In Fig. 2a, XRD profiles of the two single phase BMGs and the two composites are shown with intensity as a function of the scattering vector q. For Ni-MG + 50 wt% Zr-MG, profiles of two different samples are shown. For one profile, an intermediate microstructure was chosen. In this state, two overlapping amorphous peaks from the two initial MGs can be seen. The second profile is acquired at higher applied shear strains; only one amorphous peak is detectable and its position lays between the positions of the amorphous peaks of the initial two metallic glasses. This can be explained by generating a new amorphous phase by mixing of the two initial MGs. Generating a single phased MG consists with SEM-micrographs, where also only one phase is detectable at high applied shear strains (see Fig. 1). For Ni-MG + 30 wt% Zr-MG, only the profile at saturation is shown, where a single amorphous peak is

Fig. 1. Illustration of the microstructure of (a) Ni-MG 30 wt% Zr-MG (SEM micrographs), (b) Ni-MG 50 wt% Zr-MG (SEM micrographs) and (c) Ni-MG 30 wt% Zr-MG at y = 1200 (TEM micrographs). In (a) and (b) the top and bottom row of micrographs are taken at different magnifications. The evolution of the microstructure can be seen in dependence of the applied strain. The deformation increases from the left to the right and the microstructure changes from Ni-MG particles hold together by the softer Zr-MG to a lamellar structure. These lamellae refine with increasing applied strain until a complete mixing of the two phases occurs. Take notice in the increase of applied strain for higher contents of Zr-MG to reach saturation. The evolving fine lamellar structure can be seen in (c) and lamellae thickness decreases below 10 nm.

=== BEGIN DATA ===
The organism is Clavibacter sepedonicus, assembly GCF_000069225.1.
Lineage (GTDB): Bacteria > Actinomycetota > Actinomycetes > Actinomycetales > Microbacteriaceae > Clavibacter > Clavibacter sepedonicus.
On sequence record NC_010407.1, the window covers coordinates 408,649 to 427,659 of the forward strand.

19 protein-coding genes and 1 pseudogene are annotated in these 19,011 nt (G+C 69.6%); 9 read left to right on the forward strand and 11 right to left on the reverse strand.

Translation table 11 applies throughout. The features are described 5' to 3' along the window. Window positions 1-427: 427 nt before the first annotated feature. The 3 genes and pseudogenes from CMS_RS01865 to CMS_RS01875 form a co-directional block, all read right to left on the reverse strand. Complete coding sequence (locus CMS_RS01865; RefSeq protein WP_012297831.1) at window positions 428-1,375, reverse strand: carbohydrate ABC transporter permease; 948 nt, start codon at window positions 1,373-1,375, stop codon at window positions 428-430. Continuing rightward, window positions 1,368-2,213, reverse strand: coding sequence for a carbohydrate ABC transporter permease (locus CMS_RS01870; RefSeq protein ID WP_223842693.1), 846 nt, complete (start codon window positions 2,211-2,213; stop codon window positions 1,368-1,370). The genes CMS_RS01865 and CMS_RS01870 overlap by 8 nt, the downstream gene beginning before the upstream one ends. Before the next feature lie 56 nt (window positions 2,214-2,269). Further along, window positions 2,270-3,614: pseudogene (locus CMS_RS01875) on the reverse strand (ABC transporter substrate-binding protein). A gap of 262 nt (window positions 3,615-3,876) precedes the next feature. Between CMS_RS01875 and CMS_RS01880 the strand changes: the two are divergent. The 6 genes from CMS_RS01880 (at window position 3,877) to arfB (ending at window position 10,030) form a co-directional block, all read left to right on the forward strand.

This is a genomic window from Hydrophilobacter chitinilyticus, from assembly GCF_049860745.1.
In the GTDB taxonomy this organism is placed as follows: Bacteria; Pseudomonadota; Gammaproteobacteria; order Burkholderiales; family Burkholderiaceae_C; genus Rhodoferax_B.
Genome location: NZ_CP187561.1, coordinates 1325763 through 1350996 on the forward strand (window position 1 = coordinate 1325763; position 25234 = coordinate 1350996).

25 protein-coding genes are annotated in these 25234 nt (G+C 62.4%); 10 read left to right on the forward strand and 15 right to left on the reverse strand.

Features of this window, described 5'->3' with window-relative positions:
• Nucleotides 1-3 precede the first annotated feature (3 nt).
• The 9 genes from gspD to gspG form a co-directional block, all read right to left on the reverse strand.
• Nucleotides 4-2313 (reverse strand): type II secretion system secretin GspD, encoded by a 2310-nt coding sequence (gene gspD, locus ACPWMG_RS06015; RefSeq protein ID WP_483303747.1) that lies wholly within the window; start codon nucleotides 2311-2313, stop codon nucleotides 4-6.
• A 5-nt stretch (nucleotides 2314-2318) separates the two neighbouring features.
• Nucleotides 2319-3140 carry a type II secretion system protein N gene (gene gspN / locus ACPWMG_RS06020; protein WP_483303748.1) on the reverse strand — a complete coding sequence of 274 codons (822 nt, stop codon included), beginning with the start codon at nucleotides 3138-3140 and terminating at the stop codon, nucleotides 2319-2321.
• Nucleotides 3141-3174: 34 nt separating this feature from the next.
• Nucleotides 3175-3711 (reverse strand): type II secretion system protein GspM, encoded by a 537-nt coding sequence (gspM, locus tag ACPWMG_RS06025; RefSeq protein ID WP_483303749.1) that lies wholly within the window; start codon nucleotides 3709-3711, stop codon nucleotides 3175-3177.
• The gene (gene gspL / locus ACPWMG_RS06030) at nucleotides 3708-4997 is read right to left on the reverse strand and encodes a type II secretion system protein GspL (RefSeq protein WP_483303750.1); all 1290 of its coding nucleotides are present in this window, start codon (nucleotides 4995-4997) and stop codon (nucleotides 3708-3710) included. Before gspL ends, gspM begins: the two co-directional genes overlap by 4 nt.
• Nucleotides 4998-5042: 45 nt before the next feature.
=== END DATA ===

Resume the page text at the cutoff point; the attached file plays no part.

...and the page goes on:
Fig. 2. (a) XRD results of different composite concentrations. For Ni-MG 50 wt% Zr-MG, samples with transient microstructure was measured and two overlapping peak of the initial MGs can be seen as well as a rising peak in between from the new MG. At saturation, both composites show just one remaining amorphous peak. (b) Positions of the first amorphous peak from XRD measurements depending on the composition. The position correlates linearly with the chemical composition of the composites. Higher fractions of Ni shifts the peak to higher q values.

detectable. The saturation peak position depends on the composition and shifts linearly with the percentage of the phases. This can be seen in Fig. 2b, where the peak position is plotted depending on the vol% of Ni-MG. Higher vol% of Ni-MG means a higher fraction of Ni in the metallic glass and the position shifts linearly to higher q values.

3.2. Influences of the microstructure on mechanical properties

The microhardness as a function of the strain is shown in Fig. 3. The plotted lines should help to guide the eye and have no physical meaning. Zr-MG shows a nearly constant hardness as a function of the applied strain and the large scattering at small strain can be explained by an uncomplete welding of the particles, where cracks and inhomogeneities reduce the hardness. Ni-MG shows a slight softening with higher applied shear strain.